Global customers who have evaluated and/or operated the Harbin Z-5. Nations are displayed by flag, each linked to their respective national aircraft listing.

Total Production: 575 Units

Contractor(s): Harbin Aircraft Manufacturing Corporation - China
National flag of Albania National flag of China National flag of North Korea

[ Albania; China; North Korea ]
Relative Max Speed
Hi: 150mph
Lo: 75mph
Aircraft Max Listed Speed (130mph).

Graph Average of 113 MPH.
Era Crossover
Pie graph section
Showcasing Aircraft Era Crossover (if any)
Max Alt Visualization
Small airplane graphic
Production Comparison
575
36183
44000
Entry compared against Ilyushin IL-2 (military) and Cessna 172 (civilian) total production.
MACH Regime (Sonic)
Sub
Trans
Super
Hyper
HiHyper
ReEntry
RANGES (MPH) Subsonic: <614mph | Transonic: 614-921 | Supersonic: 921-3836 | Hypersonic: 3836-7673 | Hi-Hypersonic: 7673-19180 | Reentry: >19030
Aviation Timeline
EarlyYrs
WWI
Interwar
WWII
ColdWar
Postwar
Modern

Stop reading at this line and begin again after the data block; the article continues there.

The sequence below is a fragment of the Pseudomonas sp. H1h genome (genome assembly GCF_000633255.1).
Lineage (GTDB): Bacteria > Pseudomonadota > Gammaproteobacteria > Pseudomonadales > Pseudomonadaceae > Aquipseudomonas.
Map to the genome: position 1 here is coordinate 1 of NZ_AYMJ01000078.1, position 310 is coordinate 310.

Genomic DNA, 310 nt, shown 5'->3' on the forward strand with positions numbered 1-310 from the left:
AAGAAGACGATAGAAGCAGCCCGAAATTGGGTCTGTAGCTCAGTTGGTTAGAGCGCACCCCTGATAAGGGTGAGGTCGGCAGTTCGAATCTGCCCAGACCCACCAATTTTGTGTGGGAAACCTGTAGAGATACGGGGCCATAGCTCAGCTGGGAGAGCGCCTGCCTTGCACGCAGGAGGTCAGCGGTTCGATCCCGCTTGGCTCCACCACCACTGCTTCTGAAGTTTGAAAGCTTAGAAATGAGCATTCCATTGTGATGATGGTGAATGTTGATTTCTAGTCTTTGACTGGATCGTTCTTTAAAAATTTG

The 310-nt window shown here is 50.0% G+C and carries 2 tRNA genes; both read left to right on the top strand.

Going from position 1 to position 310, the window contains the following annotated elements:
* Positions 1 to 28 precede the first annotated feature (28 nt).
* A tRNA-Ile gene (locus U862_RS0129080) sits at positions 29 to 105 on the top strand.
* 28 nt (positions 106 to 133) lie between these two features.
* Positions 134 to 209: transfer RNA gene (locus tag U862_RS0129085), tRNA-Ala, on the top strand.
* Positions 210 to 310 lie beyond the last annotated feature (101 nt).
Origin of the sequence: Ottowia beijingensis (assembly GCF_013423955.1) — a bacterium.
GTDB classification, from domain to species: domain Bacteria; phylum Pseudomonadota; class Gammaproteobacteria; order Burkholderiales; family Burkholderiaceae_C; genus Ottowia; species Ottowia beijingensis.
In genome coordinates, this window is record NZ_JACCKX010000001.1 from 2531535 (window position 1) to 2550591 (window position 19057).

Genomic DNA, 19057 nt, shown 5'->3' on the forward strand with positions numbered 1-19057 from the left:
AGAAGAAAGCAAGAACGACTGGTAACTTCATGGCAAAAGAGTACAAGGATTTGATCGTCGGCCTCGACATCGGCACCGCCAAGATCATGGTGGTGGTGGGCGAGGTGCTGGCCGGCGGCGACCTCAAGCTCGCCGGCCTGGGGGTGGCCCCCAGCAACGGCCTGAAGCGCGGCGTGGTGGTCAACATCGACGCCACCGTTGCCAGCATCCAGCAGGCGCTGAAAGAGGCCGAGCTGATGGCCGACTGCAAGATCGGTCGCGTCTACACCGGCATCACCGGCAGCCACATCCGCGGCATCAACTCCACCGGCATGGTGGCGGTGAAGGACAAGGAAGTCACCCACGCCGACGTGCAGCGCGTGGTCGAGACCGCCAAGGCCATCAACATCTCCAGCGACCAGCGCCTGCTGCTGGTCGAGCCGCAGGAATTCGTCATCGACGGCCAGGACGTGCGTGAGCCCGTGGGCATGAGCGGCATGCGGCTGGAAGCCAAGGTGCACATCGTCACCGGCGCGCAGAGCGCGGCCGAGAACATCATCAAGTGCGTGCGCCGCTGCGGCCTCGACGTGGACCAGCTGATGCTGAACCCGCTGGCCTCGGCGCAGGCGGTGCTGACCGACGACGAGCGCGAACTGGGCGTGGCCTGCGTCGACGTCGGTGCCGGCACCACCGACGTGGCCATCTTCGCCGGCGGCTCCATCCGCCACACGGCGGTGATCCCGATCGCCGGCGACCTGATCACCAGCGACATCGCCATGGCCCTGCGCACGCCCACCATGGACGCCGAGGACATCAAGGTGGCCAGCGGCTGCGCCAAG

Future
1 / 1
Image of the Harbin Z-5

Mission Roles
Some designs are single-minded in their approach while others offer a more versatile solution to airborne requirements.
GROUND ATTACK
CLOSE-AIR SUPPORT
TRANSPORT
SPECIAL FORCES
Recognition
Some designs stand the test of time while others are doomed to never advance beyond the drawing board; let history be their judge.
Going Further...
The Harbin Z-5 Transport / Utility Helicopter appears in the following collections:
HOME
AVIATION INDEX
AIRCRAFT BY COUNTRY
AIRCRAFT MANUFACTURERS
COMPARE AIRCRAFT
AIRCRAFT BY CONFLICT
AIRCRAFT BY TYPE
AIRCRAFT BY DECADE
COLD WAR AIRCRAFT
Disclaimer | Privacy Policy | Cookies

2024 Military Pay Scale Military Ranks U.S. DoD Dictionary Conversion Calculators Military Alphabet Code Military Map Symbols US 5-Star Generals WW2 Weapons by Country

The "Military Factory" name and MilitaryFactory.com logo are registered ® U.S. trademarks protected by all applicable domestic and international intellectual property laws. All written content, illustrations, and photography are unique to this website (unless where indicated) and not for reuse/reproduction in any form. Material presented throughout this website is for historical and entertainment value only and should not to be construed as usable for hardware restoration, maintenance, or general operation. We do not sell any of the items showcased on this site. Please direct all other inquiries to militaryfactory AT gmail.com. No A.I. was used in the generation of this content.

Part of a network of sites that includes Global Firepower, WDMMA.org, WDMMW.org, and World War Next.


©2024 www.MilitaryFactory.com • All Rights Reserved • Content ©2003-2024 (21yrs)